ADV - Care Pharmacy
195 Riviera Dr. Unit #2,Markham,Ontario
Tel: (905)948-1991

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Brand Name
Galexos
Common Name
5-aminosalicylic acid (mesalamine, mesalazine)
How does this medication work? What will it do for me?

5-aminosalicylic acid (5-ASA or mesalamine) belongs to the group of medications known as anti-inflammatories. It is used to treat mild to moderate ulcerative colitis and mild to moderate Crohn's disease. 5-ASA acts by reducing inflammation in the bowel.

Different brands of 5-ASA are designed to act on different places in the gastrointestinal tract (the digestion tube that runs from the mouth to the anus). Ulcerative colitis affects the colon and rectum only, while Crohn's disease affects the whole gastrointestinal tract. For this reason, some brands are used to treat only ulcerative colitis, while others can be used to treat both Crohn's disease and ulcerative colitis.

This medication may be available under multiple brand names and/or in several different forms. Any specific brand name of this medication may not be available in all of the forms or approved for all of the conditions discussed here. As well, some forms of this medication may not be used for all of the conditions discussed here.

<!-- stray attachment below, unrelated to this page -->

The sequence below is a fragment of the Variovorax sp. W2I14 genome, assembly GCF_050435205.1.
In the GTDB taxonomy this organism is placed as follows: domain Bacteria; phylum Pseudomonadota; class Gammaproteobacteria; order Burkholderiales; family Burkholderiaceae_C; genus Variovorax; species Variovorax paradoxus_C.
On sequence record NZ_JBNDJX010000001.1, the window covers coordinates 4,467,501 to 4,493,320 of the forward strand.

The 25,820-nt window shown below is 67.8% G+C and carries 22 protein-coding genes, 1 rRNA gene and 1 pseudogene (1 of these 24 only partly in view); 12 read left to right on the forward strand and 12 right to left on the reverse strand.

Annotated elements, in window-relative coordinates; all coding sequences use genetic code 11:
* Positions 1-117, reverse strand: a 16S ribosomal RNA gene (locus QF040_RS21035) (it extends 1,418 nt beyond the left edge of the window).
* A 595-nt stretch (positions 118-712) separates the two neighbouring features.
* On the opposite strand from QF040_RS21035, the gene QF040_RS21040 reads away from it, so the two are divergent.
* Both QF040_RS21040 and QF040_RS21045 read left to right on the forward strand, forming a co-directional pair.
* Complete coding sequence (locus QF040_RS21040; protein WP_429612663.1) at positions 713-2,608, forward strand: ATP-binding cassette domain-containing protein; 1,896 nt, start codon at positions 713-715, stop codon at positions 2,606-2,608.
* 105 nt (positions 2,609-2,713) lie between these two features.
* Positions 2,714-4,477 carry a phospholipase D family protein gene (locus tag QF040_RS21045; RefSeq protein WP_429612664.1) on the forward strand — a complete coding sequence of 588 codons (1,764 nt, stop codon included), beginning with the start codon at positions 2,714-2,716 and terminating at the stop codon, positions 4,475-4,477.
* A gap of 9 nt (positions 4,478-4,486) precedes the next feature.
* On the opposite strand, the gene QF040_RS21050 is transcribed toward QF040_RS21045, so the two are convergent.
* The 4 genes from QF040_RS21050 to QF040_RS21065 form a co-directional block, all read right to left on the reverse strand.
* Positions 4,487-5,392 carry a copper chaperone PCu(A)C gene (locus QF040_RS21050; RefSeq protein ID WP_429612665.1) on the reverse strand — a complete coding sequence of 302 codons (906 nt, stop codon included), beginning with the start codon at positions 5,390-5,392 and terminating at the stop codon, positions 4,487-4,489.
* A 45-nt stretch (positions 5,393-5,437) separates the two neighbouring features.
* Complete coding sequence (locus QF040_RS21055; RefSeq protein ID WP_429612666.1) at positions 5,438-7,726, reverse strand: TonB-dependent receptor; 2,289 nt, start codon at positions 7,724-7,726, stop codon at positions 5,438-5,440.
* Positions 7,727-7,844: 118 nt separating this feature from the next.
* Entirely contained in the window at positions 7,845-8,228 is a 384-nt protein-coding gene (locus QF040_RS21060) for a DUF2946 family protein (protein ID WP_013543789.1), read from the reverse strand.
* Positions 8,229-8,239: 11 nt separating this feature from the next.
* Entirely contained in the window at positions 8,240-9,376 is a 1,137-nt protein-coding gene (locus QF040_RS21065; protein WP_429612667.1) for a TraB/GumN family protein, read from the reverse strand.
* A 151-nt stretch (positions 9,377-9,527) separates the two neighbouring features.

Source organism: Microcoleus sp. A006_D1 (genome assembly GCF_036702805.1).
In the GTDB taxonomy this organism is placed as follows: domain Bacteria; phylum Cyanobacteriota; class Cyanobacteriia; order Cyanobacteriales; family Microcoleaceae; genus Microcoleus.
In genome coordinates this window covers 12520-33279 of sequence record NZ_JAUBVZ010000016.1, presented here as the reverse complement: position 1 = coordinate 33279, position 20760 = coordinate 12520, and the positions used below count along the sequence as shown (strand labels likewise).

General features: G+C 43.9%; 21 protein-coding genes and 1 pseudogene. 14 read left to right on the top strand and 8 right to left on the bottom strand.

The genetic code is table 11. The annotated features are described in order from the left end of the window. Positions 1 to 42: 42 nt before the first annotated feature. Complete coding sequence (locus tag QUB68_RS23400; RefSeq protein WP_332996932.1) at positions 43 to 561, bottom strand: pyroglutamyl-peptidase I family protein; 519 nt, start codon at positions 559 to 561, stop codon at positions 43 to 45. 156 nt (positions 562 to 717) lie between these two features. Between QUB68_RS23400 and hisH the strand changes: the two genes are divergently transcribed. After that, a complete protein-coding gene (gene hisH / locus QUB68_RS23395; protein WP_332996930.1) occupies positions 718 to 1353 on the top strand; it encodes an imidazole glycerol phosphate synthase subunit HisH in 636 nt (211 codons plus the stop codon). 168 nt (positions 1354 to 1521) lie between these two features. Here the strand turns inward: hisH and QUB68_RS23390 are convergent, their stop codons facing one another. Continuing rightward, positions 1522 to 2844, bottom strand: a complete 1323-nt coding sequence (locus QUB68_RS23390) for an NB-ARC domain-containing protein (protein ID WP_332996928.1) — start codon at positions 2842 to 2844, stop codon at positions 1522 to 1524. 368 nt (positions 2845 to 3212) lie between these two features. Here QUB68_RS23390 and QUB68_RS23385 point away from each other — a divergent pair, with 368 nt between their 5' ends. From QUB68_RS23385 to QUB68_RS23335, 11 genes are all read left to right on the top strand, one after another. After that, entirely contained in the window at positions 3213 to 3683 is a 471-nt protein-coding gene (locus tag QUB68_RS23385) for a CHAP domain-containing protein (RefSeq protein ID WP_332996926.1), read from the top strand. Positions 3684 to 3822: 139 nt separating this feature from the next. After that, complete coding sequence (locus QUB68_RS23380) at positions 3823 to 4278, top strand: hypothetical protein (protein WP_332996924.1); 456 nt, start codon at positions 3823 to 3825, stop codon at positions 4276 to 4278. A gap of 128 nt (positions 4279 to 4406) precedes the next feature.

Your doctor may have suggested this medication for conditions other than those listed in these drug information articles. If you have not discussed this with your doctor or are not sure why you are using this medication, speak to your doctor. Do not stop using this medication without consulting your doctor.

Do not give this medication to anyone else, even if they have the same symptoms as you do. It can be harmful for people to use this medication if their doctor has not prescribed it.

How should I use this medication?

The recommended dose of simeprevir is 150 mg taken once daily with food. The capsule should be swallowed whole with fluids and not crushed or chewed. Ideally, simeprevir should be taken at the same time each day.

Simeprevir must be taken in combination with peginterferon-alfa and ribavirin. It is usually taken for 12 weeks, when the effectiveness of the combination of medications is determined by your doctor with blood tests. At this time, your doctor will determine how much longer you will need to continue to take peginterferon alfa and ribavirin.

Many things can affect the dose of medication that a person needs, such as body weight, other medical conditions, and other medications. If your doctor has recommended a dose different from the ones listed here, do not change the way that you are taking the medication without consulting your doctor.